Le Regard
Country: Norway
Production: Filmhuset Produksjoner
Sales: Filmhuset Produksjoner
Cannes: Market
Synopsis: An elderly photographer is confronted with his brutal past as he prepares a retrospective, and we flash back 50 years to when he worked for the French Army in Morocco. This is one the Norwegians are talking up on their Croisette terrace: a first feature by Moroccan-born Nour-Eddine Lakhmari, who has lived in Norway for the past 20 years. Film opened locally in March to good reviews but disappointing B.O. in the pipeline

(working title)
Country: Denmark
Production: Alphaville Pictures
Sales: Celluloid Dreams
Cannes: Market
Synopsis: Returning to his native Copenhagen with an unusual case of amnesia, concert pianist Zetterstrom is led into a mysterious “zone” in the middle of the city and forced to confront his past. Possibly the most eagerly awaited Nordic follow-up of the year, “Allegro” is director Christoffer Boe’s first film since “Reconstruction,” which won him the Camera d’Or at Cannes two years ago. “Allegro” promises to be every bit as stylish and disconcerting, with echoes of the Godard movie after which the director and his partner have named their production company.

High School Teacher Pedersen
Original title: Gymnaslærer Pedersen
Country: Norway
Production: Motlys
Cannes: Market
Synopsis: A drama set in the Norway of the 1960s, when Marxism/ Leninism was all the rage … Still in pre-production, this is the new film by Hans Petter Moland, who had a hit on the arthouse circuit a few years back with “Aberdeen” and made a strong impression in the Berlin competition last year with the English-language Vietnamese diaspora epic “Beautiful Country.”

I’m the Angel of Death
Original title: Pusher III
Country: Denmark
Production: NWR Productions
Sales: Nordisk Film International Sales
Cannes: Market
Synopsis: A black comedy in the best European tradition, in which Serbian drug lord Milo has simultaneously to prepare his daughter’s wedding, fight off a rival Albanian gang and show his face at all the requisite Narcotics Anonymous meetings. Sequels are a lot rarer in Europe than in Hollywood, so all the more reason to welcome the third in Nicolas Winding Refn’s stylish series of crime dramas. This is the director’s first Danish film since his North American debut last year with “Fear X.”

A Little Trip to Heaven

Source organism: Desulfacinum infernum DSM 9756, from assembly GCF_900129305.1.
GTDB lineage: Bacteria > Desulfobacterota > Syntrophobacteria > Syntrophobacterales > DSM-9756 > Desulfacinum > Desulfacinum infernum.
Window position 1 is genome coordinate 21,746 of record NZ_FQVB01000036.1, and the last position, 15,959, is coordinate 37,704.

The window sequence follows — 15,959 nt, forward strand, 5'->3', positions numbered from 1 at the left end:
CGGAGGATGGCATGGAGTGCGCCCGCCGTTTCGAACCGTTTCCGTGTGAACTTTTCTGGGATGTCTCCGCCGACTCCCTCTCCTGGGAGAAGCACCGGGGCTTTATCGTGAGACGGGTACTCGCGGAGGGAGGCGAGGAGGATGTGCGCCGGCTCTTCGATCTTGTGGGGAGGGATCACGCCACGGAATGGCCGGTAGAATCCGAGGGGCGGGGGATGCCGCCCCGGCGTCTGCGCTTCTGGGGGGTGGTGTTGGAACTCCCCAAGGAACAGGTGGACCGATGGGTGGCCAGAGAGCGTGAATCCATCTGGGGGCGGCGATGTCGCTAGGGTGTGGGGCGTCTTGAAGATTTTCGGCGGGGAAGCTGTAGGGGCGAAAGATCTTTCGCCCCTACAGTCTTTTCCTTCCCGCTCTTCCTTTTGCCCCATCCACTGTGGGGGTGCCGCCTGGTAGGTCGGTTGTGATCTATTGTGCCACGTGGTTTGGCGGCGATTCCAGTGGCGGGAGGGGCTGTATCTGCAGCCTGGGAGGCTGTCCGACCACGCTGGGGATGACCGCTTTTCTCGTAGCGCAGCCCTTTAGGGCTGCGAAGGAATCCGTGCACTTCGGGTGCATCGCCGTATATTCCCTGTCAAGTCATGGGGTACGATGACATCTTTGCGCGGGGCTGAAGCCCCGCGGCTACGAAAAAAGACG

Country: Iceland
Production: Blueeyes Productions, Little Trip
Sales: Katapult Film Sales
Cannes: Market
Synopsis: Holt (Forest Whitaker), an insurance investigator from the big city, finds himself in a small town investigating the mysterious death of a con artist who somehow had a million-dollar life insurance policy.
New film from Baltasar Kormakur, who first made a name for himself five years ago with “101 Reykjavik,” is an English-language take on the old story of a stranger turning over some small-town rocks to see what lies beneath. The movie — produced by Sigurjon Sighvatsson, one of the principals of former LA indie powerhouse Propaganda Films — was originally expected to be ready for Cannes.

Mother of Mine
Original title: Aaideistae parhain
Country: Finland
Production: MRP Matila Roehr Productions
Sales: Nordisk Film International Sales
Cannes: Market
Synopsis: When Eero’s father is killed in the early days of WWII, his mother sends him to live in neutral Sweden. Set to work as a farmhand, Eero finds it hard to adjust but eventually becomes part of the family. Then, when the war ends, he is sent “home” again … This is the second feature by Klaus Haeroe, whose first film, “Elina” — Finland’s 2003 Oscar nominee and a multiple award winner on the children’s film circuit — told of another young Finnish child adrift in a Swedish-speaking community. Due for release at home Sept. 30.

Country: Sweden
Production: Memfis Film
Sales: Trust Film Sales
Cannes: Market
Synopsis: Swedish director Josef Fares delves deeper into his Lebanese family background to explore the story of a young man whose life is turned upside down when he suddenly has to leave Beirut for the unknown shores of Sweden. This is the new film from Lukas Moodysson protege Josef Fares, whose “Jalla! Jalla!” was successful on the arthouse circuit, and whose follow-up “Kops” was a hit back home. Produced, as usual, by Memfis’ Anna Anthony and due out in Sweden in September.